Scotland after Sterling
Scottish advocates of leaving the United Kingdom need a plan for a new currency and an independent central bank, as well as a blueprint for the country's subsequent transition to the euro. These would go a long way toward reassuring Scots who yearn for independence but worry about what follows sterling.
BERKELEY – The odds of Scotland becoming independent are rising by the day. In Scotland’s 2014 referendum, some 45% of voters favored independence. Brexit, which some 60% of Scotland’s voters opposed, is now forcing the Scottish electorate to choose between staying in the United Kingdom and remaining in the European Union, shifting public opinion further toward independence.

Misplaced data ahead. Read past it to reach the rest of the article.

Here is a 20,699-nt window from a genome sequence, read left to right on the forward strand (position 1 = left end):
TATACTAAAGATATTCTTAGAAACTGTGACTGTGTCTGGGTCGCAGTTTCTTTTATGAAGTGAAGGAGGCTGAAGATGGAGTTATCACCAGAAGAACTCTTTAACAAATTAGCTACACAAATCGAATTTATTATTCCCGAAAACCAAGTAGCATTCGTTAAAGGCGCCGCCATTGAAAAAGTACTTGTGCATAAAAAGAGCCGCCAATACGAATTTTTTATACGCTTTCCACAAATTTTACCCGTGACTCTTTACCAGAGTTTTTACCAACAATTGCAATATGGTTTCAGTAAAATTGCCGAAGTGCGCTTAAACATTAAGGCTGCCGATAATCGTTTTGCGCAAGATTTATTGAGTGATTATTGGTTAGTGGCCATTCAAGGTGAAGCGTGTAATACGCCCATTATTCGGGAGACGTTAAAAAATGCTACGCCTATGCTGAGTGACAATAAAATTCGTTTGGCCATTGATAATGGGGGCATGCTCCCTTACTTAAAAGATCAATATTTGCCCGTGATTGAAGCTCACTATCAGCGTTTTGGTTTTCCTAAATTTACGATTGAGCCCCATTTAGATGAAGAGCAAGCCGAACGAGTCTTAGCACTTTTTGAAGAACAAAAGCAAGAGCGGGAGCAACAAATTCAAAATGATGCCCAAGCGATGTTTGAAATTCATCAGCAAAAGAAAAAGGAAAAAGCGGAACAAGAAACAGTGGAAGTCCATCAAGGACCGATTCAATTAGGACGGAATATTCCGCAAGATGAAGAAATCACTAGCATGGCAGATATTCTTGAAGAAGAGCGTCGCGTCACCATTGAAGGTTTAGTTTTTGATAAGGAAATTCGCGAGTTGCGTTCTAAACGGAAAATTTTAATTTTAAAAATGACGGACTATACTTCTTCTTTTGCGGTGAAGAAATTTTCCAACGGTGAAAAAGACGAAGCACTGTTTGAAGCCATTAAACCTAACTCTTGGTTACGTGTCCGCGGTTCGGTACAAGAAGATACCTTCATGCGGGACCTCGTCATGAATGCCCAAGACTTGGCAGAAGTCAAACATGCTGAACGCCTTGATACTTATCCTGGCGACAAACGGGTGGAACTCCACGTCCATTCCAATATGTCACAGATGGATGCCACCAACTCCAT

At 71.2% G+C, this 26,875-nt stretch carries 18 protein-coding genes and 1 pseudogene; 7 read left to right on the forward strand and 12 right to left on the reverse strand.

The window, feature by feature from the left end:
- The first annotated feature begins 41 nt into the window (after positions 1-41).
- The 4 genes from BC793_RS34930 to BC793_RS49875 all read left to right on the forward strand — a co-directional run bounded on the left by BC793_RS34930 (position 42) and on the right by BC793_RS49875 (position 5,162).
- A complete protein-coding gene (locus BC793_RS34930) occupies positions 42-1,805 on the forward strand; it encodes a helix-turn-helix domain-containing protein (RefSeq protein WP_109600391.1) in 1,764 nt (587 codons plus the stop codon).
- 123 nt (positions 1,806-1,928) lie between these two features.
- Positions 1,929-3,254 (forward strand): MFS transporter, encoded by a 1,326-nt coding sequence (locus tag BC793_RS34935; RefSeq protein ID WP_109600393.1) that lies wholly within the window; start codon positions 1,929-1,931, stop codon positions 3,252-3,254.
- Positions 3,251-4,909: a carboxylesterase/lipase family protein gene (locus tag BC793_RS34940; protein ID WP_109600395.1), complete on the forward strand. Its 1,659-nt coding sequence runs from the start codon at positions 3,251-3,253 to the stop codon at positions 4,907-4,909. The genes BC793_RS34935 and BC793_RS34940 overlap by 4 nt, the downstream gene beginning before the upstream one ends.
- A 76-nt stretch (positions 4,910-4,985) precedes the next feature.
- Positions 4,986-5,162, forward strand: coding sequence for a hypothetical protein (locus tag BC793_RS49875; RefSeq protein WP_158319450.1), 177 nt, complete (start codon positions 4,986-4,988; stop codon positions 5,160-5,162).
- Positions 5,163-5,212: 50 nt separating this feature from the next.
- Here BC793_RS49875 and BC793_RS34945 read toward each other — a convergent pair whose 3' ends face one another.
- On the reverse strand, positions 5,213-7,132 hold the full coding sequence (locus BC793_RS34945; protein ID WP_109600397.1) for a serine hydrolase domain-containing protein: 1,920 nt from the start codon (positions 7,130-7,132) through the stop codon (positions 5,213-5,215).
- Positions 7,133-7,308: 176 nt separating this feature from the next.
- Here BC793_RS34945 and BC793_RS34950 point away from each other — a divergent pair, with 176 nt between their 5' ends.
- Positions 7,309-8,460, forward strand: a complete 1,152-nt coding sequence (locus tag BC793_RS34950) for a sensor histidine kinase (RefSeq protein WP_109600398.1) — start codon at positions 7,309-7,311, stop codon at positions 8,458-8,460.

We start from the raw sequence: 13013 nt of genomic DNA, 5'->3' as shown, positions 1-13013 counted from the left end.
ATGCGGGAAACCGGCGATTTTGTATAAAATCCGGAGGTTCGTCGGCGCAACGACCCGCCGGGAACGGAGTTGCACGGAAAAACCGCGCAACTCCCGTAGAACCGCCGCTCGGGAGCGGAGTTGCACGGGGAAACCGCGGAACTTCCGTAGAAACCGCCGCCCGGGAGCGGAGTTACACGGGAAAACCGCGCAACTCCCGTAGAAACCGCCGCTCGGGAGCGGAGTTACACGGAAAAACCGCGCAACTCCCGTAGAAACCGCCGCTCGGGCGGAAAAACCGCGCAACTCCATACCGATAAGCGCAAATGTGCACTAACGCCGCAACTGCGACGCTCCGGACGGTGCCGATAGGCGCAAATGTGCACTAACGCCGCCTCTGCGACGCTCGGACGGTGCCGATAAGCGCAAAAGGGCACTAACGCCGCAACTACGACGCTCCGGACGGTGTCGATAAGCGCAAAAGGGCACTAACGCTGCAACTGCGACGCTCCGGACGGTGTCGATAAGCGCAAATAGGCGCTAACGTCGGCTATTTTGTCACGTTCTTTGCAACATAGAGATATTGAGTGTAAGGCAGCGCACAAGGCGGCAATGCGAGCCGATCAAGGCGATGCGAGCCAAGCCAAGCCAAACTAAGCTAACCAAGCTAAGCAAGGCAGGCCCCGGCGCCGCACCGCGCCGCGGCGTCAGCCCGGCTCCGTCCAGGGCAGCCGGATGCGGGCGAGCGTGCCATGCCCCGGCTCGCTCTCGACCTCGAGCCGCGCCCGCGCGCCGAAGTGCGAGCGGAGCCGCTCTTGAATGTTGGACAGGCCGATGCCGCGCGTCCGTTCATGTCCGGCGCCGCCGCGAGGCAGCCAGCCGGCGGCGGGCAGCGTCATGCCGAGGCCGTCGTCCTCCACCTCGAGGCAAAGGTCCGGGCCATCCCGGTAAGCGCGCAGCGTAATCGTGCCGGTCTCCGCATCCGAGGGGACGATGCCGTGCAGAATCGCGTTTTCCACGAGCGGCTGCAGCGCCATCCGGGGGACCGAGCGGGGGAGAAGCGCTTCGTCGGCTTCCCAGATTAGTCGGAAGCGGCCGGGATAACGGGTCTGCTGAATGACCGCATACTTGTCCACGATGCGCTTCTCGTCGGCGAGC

Prime Minister Boris Johnson’s shambolic EU trade negotiations heighten that dilemma. Reflecting such pressures, pro-independence sentiment has exceeded 50% in six polls conducted this year.
But if you think the UK’s negotiations with the EU are fraught, just wait for its negotiations with Scotland. Should income from North Sea oil be apportioned on a per capita basis or geographically, akin to fishing rights? Should responsibility for servicing the UK’s national debt be assigned as a function of relative national incomes or populations?